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Managing & Using MySQL: Open Source SQL Databases for Managing Information & Web Sites Paperback – May 3 2002


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Product Details

  • Paperback: 444 pages
  • Publisher: O'Reilly Media; Second Edition edition (May 3 2002)
  • Language: English
  • ISBN-10: 0596002114
  • ISBN-13: 978-0596002114
  • Product Dimensions: 17.8 x 2.7 x 23.3 cm
  • Shipping Weight: 612 g
  • Average Customer Review: 3.1 out of 5 stars  See all reviews (13 customer reviews)
  • Amazon Bestsellers Rank: #1,589,410 in Books (See Top 100 in Books)
  • See Complete Table of Contents

Product Description

From Amazon

Managing and Using MySQL describes the installation, administration and programming of this hugely popular open source database manager. The main focus is on using MySQL in Web applications hosted on Linux or Unix. The book is based on MySQL 3.23. It’s aimed at programmers, but database design and the SQL language are explained from scratch, so it’s also suitable for Web developers who are beginners when it comes to databases.

The scene is set with a brief history of MySQL, explaining its position as a fast and generally free alternative to the fuller-featured commercial heavyweights like Oracle or DB2. Next comes an introduction to SQL, followed by three chapters on administration, covering configuration, data recovery, tuning, security and user management. There's a brief look at database design too. That accounts for around one third of the book. The rest is about programming with chapters on using MySQL from Perl, Python, PHP and Java, and a look at how to extend MySQL with user-defined functions written in C. The last part of the book is a reference section, covering SQL syntax and functions, along with the MySQL API in PHP, C, and Python.

This is an excellent book for getting started with MySQL as well as a convenient reference. It has a broad scope, which means it does not go deeply into the various topics. For example, those using PHP might be better off with a more specialist title like Web Database Applications with PHP and MySQL. On the other hand, Managing and Using MySQL is ideal for a general and highly accessible overview of what MySQL can do.--Tim Anderson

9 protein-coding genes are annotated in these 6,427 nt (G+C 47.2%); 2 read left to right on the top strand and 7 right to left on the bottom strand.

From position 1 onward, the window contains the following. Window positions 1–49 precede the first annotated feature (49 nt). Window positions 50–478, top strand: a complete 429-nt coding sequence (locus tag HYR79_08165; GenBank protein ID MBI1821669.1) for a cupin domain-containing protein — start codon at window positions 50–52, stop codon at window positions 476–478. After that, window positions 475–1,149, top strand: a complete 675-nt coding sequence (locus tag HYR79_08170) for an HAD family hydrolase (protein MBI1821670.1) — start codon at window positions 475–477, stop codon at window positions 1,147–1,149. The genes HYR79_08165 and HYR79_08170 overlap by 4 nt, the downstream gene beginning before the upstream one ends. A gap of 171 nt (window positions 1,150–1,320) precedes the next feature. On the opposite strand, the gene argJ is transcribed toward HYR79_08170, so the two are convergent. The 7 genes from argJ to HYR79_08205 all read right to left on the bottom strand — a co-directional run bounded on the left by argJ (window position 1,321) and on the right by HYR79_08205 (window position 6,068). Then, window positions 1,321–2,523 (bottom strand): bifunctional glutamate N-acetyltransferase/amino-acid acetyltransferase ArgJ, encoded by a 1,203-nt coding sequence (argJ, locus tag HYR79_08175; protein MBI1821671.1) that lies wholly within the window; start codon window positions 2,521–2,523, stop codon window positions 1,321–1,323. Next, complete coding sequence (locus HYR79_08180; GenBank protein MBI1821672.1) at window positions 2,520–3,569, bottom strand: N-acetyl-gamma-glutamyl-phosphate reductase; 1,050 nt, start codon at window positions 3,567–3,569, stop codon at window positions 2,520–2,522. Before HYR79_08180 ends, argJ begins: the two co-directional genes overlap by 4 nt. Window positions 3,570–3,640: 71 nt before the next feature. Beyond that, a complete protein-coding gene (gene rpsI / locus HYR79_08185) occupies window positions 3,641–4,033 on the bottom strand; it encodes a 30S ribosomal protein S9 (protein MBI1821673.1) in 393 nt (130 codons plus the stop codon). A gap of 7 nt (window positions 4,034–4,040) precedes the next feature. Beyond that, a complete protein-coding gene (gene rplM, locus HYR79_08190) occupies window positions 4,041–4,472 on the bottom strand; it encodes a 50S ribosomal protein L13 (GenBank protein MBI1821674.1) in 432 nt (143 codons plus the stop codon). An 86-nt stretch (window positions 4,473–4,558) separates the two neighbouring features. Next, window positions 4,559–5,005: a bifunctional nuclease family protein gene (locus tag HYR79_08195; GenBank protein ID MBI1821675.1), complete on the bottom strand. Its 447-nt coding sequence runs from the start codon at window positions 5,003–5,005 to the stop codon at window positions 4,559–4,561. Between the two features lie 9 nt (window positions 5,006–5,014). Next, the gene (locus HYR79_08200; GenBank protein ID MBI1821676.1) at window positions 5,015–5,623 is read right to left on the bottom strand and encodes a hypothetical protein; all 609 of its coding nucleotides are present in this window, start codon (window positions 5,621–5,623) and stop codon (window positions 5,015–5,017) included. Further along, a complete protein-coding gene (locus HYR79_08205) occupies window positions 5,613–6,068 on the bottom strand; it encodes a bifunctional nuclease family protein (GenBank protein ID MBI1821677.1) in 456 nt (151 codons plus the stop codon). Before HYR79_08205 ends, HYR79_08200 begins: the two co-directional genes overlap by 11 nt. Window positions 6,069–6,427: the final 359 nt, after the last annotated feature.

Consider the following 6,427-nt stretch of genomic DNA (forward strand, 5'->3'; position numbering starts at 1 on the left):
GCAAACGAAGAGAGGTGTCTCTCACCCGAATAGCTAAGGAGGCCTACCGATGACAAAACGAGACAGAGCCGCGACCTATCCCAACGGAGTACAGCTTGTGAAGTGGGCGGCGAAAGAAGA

From the Publisher

Learn how to use MySQL, a popular database product that supports key subsets of SQL on Linux and Unix systems. Using C/C++, Java, Perl, PHP, or Python, you can write programs to interact with a MySQL database, either as a stand-alone application or through a web page. This book covers the whole process, from installation to programming interfaces and database administration. It includes ample tutorial material and examples.

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Customer Reviews

3.1 out of 5 stars

Most helpful customer reviews

Format: Paperback
This book is clearly and succinctly written, and provides an excellent introduction to MySQL. It starts with a few pages on the history and philosophy behind MySQL, which is useful if you want to understand the advantages and disadvantages of MySQL relative to other options such as PostgreSQL or Oracle. It then follows with chapters on installation, with specific instructions for Solaris, Linux, and Windows; on MySQL's dialect of SQL (Structured Query Language); and on basic administration tasks such as configuration, startup and shutdown, logging, backup, and recovery. That's really all you need to get a basic database up and running, and it's all in the first 80 pages of the book.
Part II of the book covers more advanced administrative tasks, with chapters on performance tuning, security, and database design. This section of the book is weaker than the first section; while there's some useful introductory material on each of these topics, depth is lacking. For example, the discussion of putting a database into second normal form is misleading because it uses a table with only one field as the unique identifier, making it impossible to clearly illustrate the removal to a smaller table of fields that are dependent on only part of a (typically multifield) unique identifier. Also, some of the more advanced MySQL features which might be appropriate for this section are omitted.